On the first day I said that my goal was to dream in German. It hasn't happened yet. But being forced to communicate with my host family (wonderful people--they have a gorgeous house in the southwest suburbs of Berlin and three houses down is a house designed by Mies van der Rohe) 24/7 auf deutsch has definitely helped my German a lot. I'm moving in with a German as a foreign language teacher in a couple of weeks into an apartment in Kreuzberg, a very hip and ethnic kiez (neighborhood), close to the Friday Turkish market, flea markets, cafes, bars, second hand record stores and crazy boutiques. It's also near the canal, which is meant to be very beautiful in the summer. I'm going to buy a bike because Berlin is very flat but very very big. So big in fact, that I'm sad I don't get to walk more to get to places--but seriously it's not unheard of to take the U-Bahn just two stations to get someplace. Otherwise, as we learned the hard/bitterly cold way on a certain walking city tour, it's straight up torture. "Berlin in winter" is an apt expression for something "as depressing as", but the weather has been getting warmer slowly but steadily.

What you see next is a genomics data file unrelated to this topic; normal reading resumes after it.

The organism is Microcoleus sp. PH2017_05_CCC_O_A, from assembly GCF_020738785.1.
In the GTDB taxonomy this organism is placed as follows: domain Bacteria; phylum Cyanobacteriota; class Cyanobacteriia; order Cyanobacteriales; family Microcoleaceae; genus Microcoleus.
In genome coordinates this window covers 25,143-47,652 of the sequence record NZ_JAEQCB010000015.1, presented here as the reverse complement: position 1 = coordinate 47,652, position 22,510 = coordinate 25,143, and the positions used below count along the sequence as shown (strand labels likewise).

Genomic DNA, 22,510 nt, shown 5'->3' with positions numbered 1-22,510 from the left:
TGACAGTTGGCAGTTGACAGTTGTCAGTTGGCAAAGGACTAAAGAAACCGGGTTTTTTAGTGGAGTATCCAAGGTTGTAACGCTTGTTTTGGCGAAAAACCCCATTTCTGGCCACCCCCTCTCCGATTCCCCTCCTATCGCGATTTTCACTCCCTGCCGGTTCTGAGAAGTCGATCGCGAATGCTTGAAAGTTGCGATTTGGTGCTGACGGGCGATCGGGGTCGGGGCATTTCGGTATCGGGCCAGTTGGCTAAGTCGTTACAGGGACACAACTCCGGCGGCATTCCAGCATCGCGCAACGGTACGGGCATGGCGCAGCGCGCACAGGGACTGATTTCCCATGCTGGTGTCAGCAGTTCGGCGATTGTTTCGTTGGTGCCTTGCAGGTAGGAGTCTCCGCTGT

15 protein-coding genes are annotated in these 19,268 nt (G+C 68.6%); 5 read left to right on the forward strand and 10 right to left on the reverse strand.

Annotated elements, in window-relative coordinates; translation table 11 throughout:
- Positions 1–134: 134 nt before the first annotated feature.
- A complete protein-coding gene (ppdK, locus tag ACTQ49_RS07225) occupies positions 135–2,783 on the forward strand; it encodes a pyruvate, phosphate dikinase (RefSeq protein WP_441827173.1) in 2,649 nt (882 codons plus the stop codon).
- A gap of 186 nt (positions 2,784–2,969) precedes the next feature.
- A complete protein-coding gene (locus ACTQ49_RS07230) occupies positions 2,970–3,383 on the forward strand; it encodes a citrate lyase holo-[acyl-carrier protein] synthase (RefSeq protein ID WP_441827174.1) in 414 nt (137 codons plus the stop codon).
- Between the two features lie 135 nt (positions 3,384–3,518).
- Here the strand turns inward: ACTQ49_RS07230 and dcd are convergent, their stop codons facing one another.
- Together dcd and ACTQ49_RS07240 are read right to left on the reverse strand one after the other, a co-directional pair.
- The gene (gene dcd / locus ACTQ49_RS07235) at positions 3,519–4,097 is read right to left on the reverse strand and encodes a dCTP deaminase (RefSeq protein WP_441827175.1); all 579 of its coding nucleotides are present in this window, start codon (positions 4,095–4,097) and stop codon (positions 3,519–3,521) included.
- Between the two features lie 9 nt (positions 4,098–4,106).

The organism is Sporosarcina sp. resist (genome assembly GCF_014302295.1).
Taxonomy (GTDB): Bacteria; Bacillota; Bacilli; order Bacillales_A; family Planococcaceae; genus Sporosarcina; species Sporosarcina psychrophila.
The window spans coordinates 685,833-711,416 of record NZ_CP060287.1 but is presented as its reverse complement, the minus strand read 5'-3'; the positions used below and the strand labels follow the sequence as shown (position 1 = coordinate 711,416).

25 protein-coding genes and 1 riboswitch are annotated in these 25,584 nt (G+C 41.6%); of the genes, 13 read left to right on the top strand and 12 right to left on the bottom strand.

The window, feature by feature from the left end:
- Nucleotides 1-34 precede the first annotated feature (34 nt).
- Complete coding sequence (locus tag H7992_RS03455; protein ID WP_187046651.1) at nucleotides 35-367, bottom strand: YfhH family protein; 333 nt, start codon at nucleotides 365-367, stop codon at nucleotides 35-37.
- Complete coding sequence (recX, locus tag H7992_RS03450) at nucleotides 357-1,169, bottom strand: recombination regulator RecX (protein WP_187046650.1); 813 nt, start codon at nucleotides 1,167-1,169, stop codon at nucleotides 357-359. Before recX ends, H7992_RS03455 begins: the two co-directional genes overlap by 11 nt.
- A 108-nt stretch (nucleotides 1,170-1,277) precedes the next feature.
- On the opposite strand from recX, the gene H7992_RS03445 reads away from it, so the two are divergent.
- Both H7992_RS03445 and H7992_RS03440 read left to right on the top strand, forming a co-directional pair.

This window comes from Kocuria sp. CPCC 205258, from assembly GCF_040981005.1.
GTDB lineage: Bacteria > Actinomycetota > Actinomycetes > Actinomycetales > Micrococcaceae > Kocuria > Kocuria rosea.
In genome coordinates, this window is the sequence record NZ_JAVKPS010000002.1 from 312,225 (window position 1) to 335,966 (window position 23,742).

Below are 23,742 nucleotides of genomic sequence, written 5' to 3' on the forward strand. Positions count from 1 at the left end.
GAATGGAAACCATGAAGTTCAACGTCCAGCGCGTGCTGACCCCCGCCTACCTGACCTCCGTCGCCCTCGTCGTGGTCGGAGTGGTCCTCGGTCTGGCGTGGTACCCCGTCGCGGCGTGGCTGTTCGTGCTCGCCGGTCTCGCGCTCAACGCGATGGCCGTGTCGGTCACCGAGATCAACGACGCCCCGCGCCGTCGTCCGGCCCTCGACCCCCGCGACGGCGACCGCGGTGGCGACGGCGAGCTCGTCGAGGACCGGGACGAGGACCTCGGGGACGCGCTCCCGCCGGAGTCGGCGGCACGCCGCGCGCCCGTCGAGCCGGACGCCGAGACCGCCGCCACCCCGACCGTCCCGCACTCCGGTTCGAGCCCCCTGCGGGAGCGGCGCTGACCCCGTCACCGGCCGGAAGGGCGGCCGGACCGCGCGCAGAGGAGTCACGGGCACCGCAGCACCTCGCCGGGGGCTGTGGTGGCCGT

Berlin is not a "beautiful" city, but it wears its scars proudly. Potsdamer Platz, the former transport and cultural hub of Weimar Berlin, was bisected by the Berlin wall and turned into an empty wasteland. Many large firms such as Sony and Daimler-Chrysler have tried to revive the place to its former glory, but to me the Sony center seems kind of cold, empty and kitschy in a millenniumish kind of way. In fifty years people are going to look at the glass and steel and grimace and say "ugh, what bad taste they had in the 2000s." I don't know what parts of Berlin I like the most. Hackescher Markt is cute, but a little too snooty and SoHo-ish for me. Friedrichshain, where I considered living for a while, is a tad too gritty. But maybe I will get used to it, this typisch Berlinisch juxtaposition of completely new buildings next to decaying Soviet Plattenbauen.